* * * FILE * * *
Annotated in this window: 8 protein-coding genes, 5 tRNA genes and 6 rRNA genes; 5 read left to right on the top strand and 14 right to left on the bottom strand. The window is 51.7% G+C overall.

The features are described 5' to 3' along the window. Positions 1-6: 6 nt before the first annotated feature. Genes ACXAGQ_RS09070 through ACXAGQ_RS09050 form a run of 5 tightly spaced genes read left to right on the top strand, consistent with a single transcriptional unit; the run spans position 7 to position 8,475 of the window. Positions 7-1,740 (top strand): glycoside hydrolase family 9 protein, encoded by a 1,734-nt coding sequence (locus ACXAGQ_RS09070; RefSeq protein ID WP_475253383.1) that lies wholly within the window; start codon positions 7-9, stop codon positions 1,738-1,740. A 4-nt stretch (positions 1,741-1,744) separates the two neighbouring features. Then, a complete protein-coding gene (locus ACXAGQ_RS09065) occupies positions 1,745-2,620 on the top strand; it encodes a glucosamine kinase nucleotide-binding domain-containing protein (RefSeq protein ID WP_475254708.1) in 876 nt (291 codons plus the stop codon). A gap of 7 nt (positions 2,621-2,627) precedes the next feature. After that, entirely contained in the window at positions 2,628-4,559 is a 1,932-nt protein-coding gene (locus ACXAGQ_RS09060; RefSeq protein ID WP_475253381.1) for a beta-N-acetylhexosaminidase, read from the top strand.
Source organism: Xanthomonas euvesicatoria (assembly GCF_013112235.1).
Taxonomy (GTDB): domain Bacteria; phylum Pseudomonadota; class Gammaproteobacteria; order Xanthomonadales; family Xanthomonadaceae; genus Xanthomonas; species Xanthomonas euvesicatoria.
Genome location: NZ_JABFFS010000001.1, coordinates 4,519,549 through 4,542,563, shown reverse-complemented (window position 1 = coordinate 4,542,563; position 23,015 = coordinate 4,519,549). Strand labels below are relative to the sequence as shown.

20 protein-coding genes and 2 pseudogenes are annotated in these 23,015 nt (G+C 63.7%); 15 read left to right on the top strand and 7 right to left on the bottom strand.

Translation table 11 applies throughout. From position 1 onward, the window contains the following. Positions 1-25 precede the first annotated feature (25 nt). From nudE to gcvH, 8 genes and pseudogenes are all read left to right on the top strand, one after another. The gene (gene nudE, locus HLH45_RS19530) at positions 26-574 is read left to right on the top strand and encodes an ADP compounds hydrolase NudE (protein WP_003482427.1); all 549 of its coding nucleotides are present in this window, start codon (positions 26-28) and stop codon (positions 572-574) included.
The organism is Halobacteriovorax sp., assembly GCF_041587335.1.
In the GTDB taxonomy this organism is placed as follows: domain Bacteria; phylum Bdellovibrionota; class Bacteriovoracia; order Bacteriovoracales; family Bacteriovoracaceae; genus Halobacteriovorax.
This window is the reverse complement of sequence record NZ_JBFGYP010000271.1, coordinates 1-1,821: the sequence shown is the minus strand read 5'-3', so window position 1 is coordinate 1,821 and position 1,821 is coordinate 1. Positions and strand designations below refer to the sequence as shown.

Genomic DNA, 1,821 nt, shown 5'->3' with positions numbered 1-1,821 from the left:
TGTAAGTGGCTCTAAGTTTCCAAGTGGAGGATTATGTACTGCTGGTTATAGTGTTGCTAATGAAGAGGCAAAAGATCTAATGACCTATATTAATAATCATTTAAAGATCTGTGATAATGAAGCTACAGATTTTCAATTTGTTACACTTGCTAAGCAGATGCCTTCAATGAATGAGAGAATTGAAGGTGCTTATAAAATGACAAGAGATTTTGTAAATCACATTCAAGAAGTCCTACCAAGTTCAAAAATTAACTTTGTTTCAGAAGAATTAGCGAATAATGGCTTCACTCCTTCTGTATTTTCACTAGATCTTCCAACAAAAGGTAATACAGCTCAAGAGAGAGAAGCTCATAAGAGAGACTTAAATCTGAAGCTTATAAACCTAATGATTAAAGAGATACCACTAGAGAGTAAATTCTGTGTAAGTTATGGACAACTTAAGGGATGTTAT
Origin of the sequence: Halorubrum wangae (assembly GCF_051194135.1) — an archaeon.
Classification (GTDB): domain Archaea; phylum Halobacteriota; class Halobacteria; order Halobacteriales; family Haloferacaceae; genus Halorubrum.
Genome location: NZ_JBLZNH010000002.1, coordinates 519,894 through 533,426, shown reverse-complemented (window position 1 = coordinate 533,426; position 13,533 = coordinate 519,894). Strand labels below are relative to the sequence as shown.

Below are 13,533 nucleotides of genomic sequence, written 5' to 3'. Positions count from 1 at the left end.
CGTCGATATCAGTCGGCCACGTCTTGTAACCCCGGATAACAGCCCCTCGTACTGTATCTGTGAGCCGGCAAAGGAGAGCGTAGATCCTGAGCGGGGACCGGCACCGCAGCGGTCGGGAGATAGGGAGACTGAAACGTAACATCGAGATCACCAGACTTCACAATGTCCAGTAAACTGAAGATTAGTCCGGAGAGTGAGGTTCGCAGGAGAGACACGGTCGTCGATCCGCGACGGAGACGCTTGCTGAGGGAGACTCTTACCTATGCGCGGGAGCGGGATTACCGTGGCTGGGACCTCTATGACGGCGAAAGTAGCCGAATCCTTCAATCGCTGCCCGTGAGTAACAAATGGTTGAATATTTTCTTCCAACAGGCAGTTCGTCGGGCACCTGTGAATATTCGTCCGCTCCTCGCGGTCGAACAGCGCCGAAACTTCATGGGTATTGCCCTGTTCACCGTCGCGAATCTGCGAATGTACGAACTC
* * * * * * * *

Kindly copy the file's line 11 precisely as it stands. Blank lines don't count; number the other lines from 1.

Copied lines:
Genomic DNA, 1,821 nt, shown 5'->3' with positions numbered 1-1,821 from the left: